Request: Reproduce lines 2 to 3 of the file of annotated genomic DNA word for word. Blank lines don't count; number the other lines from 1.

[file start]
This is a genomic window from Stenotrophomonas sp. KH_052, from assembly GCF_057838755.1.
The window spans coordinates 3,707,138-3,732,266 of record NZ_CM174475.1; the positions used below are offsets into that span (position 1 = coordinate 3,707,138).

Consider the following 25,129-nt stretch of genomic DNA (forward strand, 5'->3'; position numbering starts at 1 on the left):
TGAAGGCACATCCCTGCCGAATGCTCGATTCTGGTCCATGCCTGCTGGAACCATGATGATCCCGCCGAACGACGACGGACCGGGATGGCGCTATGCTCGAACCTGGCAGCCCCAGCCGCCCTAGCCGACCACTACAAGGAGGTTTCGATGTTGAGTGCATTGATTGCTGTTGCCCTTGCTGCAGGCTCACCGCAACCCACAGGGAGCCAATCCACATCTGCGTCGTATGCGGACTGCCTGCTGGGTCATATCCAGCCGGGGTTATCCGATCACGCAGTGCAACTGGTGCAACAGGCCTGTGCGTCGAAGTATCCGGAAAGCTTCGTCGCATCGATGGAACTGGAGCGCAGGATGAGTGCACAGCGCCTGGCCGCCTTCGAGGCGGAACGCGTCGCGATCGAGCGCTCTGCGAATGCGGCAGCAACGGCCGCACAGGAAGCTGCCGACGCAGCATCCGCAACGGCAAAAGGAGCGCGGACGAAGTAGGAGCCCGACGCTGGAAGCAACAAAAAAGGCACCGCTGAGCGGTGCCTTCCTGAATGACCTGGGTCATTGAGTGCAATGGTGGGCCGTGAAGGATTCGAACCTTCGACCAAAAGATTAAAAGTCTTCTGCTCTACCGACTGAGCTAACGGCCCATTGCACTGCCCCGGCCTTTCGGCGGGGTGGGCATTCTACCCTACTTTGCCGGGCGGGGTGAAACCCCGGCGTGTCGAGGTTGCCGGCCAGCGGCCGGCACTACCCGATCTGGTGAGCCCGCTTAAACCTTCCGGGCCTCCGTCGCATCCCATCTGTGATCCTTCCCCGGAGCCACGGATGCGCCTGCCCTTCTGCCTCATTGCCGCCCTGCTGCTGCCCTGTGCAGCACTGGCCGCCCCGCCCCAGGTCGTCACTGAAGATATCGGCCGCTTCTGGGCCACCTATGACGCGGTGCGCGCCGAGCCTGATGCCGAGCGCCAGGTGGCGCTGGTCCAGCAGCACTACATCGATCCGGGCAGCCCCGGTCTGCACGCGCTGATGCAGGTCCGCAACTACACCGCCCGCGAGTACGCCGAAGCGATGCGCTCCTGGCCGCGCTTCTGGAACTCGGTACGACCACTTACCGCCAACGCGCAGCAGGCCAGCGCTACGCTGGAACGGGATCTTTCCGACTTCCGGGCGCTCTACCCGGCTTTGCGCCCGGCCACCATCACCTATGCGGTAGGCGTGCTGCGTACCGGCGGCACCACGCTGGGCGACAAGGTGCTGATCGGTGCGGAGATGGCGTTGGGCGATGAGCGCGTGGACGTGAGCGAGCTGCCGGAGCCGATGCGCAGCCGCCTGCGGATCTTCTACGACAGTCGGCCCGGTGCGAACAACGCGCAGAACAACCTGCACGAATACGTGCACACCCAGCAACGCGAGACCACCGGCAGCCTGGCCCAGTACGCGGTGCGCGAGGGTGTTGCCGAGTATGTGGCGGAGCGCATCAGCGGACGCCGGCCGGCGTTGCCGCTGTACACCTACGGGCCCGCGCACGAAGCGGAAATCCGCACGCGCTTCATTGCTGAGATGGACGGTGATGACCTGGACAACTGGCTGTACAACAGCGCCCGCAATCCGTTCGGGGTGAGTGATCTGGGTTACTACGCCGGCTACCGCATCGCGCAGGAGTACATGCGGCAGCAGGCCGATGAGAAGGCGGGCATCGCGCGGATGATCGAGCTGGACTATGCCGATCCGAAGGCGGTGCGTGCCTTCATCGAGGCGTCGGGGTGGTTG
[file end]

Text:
The window spans coordinates 3,707,138-3,732,266 of record NZ_CM174475.1; the positions used below are offsets into that span (position 1 = coordinate 3,707,138).

Consider the following 25,129-nt stretch of genomic DNA (forward strand, 5'->3'; position numbering starts at 1 on the left):